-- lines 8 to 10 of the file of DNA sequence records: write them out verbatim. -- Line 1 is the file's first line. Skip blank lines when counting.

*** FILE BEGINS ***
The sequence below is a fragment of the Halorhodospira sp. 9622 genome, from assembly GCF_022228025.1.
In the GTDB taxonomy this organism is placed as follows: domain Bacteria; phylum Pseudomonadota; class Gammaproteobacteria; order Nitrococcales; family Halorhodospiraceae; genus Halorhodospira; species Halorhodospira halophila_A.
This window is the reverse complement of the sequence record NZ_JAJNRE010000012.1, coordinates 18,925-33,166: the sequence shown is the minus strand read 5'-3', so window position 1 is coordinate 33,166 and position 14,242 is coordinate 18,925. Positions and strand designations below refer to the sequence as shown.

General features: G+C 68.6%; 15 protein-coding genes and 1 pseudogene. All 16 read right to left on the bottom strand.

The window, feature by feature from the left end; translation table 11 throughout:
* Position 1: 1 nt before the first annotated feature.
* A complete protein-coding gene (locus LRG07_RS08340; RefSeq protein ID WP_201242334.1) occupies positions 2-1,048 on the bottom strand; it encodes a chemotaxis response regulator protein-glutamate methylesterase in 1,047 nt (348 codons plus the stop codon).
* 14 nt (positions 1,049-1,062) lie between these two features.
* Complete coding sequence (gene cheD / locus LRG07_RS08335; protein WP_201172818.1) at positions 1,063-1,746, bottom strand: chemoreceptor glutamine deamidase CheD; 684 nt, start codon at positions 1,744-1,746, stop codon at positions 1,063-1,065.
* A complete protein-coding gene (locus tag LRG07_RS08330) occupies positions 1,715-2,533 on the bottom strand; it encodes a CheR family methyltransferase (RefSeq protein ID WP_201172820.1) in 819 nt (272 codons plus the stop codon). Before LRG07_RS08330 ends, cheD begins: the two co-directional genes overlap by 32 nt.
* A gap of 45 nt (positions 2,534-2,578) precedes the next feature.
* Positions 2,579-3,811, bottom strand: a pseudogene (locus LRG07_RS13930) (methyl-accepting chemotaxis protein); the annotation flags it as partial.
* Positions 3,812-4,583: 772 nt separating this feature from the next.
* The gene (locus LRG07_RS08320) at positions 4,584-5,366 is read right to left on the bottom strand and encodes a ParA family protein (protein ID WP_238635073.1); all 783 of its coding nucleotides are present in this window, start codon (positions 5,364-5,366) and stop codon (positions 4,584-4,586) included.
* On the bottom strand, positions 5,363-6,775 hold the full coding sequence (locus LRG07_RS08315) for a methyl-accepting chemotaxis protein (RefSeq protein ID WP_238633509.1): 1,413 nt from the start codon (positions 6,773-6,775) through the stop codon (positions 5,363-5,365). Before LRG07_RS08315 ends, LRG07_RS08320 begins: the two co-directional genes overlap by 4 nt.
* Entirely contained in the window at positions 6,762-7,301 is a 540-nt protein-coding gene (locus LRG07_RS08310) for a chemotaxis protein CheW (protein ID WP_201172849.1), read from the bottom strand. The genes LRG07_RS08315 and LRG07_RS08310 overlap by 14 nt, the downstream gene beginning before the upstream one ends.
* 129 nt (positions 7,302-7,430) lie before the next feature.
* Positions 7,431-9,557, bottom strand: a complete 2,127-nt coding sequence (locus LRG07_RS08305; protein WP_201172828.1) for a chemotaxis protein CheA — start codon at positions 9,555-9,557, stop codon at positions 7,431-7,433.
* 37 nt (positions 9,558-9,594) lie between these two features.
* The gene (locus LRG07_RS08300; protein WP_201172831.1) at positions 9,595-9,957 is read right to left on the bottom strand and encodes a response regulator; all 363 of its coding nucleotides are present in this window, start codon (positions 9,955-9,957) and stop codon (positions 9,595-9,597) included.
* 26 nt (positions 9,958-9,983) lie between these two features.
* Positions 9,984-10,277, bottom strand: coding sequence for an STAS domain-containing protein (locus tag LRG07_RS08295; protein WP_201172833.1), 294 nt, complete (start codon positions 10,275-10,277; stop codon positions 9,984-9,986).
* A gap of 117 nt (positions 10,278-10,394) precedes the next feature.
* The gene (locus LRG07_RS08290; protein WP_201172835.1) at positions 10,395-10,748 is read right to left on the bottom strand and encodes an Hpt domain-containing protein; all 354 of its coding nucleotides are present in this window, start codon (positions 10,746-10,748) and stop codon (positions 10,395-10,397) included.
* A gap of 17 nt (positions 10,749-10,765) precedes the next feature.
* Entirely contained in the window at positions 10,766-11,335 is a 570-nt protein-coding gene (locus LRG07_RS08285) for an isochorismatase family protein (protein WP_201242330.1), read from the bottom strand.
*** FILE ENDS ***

* 14 nt (positions 1,049-1,062) lie between these two features.
* Complete coding sequence (gene cheD / locus LRG07_RS08335; protein WP_201172818.1) at positions 1,063-1,746, bottom strand: chemoreceptor glutamine deamidase CheD; 684 nt, start codon at positions 1,744-1,746, stop codon at positions 1,063-1,065.
* A complete protein-coding gene (locus tag LRG07_RS08330) occupies positions 1,715-2,533 on the bottom strand; it encodes a CheR family methyltransferase (RefSeq protein ID WP_201172820.1) in 819 nt (272 codons plus the stop codon). Before LRG07_RS08330 ends, cheD begins: the two co-directional genes overlap by 32 nt.